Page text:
The Army Corps of Engineers will spend $74 million to enlarge Success Lake east of Porterville, doubling flood protection for the city and boosting the water supply for farmers.
It’s not the only Army Corps project in the majority leader’s district that got major funding. Lake Isabella in Kern County is getting $258 million for a dam safety modification project.
Porterville Mayor Milt Stowe credited House Majority Leader Kevin McCarthy, R-Bakersfield, whose district includes Porterville, for getting the money for the local project that area officials have been working on for years. Construction is expected to start construction in four years.
“We would sincerely like to thank Congressman McCarthy for his dedicated efforts and tireless support for this long needed project,” Stowe said.
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The money is from a $17 billion appropriation by Congress for long-term disaster recovery projects and short-term repair projects across the nation. A list of projects approved by the Corps, including for Success and Isabella, was released Thursday.
The Success reservoir enlargement project would widen the spillway and raise it by 10 feet. Design is expected to take two years.
According to both the Corps and local water experts, the spillway at Success Dam is nothing like Oroville Dam, where erosion of the concrete spillway forced a mass evacuation last year.
Success Dam doesn’t have erosion, Army Corps spokesman Tyler Stalker in Sacramento said.
“The project does not have any issues that would cause concerns about the integrity of the dam or the spillway,” he said.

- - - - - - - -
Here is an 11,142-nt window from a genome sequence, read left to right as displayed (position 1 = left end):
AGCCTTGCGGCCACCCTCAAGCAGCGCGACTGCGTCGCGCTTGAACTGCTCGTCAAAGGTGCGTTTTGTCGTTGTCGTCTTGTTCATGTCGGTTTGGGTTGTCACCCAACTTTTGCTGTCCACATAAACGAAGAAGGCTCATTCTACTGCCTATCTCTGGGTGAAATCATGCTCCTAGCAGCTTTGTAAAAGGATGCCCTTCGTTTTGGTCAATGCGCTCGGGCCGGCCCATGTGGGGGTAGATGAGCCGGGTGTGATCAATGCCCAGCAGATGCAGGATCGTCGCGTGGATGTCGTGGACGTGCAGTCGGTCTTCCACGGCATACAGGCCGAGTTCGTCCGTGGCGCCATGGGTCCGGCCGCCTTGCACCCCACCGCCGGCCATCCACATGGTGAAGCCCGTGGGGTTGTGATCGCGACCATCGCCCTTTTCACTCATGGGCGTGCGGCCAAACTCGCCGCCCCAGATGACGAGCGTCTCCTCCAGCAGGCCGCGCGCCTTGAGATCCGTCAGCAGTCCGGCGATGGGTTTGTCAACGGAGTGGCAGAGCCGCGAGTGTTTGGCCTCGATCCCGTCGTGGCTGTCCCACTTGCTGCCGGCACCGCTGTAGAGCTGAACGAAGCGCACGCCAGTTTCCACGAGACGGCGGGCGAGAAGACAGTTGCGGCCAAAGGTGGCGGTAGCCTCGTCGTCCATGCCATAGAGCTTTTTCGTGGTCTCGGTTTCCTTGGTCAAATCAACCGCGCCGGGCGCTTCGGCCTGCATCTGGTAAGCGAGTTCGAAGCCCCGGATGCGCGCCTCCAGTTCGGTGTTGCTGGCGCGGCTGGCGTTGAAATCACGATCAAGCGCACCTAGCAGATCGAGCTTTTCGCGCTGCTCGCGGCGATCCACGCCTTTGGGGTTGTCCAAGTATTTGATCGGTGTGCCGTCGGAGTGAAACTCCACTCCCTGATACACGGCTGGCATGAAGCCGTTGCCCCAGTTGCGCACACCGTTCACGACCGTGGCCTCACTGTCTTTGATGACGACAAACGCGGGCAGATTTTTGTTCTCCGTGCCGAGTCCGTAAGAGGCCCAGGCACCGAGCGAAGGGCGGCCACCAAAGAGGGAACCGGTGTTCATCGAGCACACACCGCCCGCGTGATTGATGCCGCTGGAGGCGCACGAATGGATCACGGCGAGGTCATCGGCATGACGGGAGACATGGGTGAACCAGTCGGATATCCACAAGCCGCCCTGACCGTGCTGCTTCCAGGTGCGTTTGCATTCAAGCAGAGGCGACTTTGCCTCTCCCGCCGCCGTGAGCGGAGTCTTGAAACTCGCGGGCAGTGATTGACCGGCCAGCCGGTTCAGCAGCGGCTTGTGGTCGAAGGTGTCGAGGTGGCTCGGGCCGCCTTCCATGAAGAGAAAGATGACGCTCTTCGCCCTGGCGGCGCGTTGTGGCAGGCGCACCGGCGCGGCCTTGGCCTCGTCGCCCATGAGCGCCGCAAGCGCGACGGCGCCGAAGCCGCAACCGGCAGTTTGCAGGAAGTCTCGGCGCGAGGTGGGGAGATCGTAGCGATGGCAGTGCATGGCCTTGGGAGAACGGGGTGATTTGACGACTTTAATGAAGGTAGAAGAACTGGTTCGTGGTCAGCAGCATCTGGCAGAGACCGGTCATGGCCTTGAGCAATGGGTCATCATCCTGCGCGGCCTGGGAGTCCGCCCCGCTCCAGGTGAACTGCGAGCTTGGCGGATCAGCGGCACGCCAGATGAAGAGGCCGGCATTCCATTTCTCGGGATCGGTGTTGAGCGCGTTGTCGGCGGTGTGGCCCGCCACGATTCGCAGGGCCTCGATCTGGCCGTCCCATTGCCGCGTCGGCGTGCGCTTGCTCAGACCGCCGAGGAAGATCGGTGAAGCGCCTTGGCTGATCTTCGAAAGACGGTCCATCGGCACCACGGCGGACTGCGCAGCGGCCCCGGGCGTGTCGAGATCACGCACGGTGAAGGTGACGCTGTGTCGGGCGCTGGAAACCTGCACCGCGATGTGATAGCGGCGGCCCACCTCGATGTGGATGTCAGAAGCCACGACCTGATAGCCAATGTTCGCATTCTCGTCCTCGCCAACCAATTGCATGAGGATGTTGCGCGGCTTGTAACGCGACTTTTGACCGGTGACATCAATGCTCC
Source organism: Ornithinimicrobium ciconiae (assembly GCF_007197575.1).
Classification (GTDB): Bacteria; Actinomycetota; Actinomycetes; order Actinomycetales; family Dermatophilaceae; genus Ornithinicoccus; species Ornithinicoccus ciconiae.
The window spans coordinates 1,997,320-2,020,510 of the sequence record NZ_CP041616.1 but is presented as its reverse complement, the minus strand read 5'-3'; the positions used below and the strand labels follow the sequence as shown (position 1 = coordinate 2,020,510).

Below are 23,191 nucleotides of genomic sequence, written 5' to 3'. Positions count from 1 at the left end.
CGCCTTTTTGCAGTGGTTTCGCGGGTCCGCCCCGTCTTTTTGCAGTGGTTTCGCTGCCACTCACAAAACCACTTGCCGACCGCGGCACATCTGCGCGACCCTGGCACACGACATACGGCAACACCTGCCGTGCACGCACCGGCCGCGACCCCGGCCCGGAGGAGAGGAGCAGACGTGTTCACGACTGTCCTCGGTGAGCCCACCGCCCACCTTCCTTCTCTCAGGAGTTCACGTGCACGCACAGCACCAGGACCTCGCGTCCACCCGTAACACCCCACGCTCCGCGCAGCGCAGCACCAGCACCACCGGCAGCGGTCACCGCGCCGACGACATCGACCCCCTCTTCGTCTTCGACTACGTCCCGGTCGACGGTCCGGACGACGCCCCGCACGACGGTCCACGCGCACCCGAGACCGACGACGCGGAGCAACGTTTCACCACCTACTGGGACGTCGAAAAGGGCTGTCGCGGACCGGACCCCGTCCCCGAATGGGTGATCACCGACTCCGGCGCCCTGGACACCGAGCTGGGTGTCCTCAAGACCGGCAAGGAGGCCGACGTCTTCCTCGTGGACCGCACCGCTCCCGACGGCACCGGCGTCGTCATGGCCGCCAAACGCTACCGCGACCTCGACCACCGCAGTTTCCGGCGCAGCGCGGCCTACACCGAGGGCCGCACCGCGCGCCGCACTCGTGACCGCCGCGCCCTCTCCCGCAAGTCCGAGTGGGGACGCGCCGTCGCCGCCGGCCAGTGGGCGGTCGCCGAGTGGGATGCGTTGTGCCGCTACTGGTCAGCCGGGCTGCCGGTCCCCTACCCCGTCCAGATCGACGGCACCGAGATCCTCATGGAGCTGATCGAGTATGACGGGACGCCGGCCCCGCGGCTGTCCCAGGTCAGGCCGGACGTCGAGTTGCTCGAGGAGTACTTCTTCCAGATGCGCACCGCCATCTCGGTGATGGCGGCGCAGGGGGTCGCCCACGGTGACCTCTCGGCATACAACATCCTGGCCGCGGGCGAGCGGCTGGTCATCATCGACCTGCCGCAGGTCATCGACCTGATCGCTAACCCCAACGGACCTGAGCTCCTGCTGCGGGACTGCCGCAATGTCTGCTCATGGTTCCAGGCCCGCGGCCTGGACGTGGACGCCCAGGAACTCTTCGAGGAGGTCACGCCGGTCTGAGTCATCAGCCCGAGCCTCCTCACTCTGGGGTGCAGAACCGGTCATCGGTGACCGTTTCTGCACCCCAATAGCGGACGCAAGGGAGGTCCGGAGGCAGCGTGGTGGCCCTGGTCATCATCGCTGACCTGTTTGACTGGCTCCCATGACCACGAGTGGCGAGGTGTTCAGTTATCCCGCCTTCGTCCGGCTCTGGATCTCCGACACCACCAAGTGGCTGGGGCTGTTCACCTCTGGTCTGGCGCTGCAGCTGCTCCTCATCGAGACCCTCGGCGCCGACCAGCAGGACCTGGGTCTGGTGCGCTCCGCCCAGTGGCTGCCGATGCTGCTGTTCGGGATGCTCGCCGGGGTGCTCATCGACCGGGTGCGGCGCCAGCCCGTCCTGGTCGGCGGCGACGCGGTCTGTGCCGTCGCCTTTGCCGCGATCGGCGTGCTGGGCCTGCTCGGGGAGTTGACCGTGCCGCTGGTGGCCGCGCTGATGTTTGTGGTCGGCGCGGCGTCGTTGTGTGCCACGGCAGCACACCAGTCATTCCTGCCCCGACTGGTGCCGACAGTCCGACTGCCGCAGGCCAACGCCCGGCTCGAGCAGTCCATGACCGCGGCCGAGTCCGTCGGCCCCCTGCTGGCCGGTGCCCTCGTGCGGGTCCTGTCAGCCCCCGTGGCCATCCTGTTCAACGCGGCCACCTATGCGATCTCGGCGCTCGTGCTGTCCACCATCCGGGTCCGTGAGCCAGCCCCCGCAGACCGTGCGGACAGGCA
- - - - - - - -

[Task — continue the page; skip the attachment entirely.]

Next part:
Dan Vink, executive director of the South Valley Water Association, said the main spillway at Oroville goes over the top of the dam, but at Success the spillway is a channel in the ground next to the dam.
“We don’t use the spillway to make controlled releases,” he said. “We have gates at the bottom of the reservoir.”
Success Dam was built in 1961 for flood control and irrigation water storage.
The lake holds 82,300 acre-feet of water. Raising the spillway would increase storage to 110,000 acre-feet – about one-third larger.
That would increase flood protection for Porterville and the floodplain around Tule River, with flood risk rising from one in a 49-year flood to one in a hundred-year flood.
A bigger lake means irrigation districts and farmers could store more water in wetter years.
“There will be 8,000 acre feet of additional water supply on average,” Vink said.
The cost may be less than $74 million, he said. The local economic impact is not known but it’s likely bids would come from in-state companies, he said.
Enlarging the lake was envisioned about three decades ago but the project was stopped about 15 years ago when concerns about the dam failing in an earthquake emerged. Those concerns were dismissed after a Corps study said the dam would hold.
Lewis Griswold: 559-441-6104, @fb_LewGriswold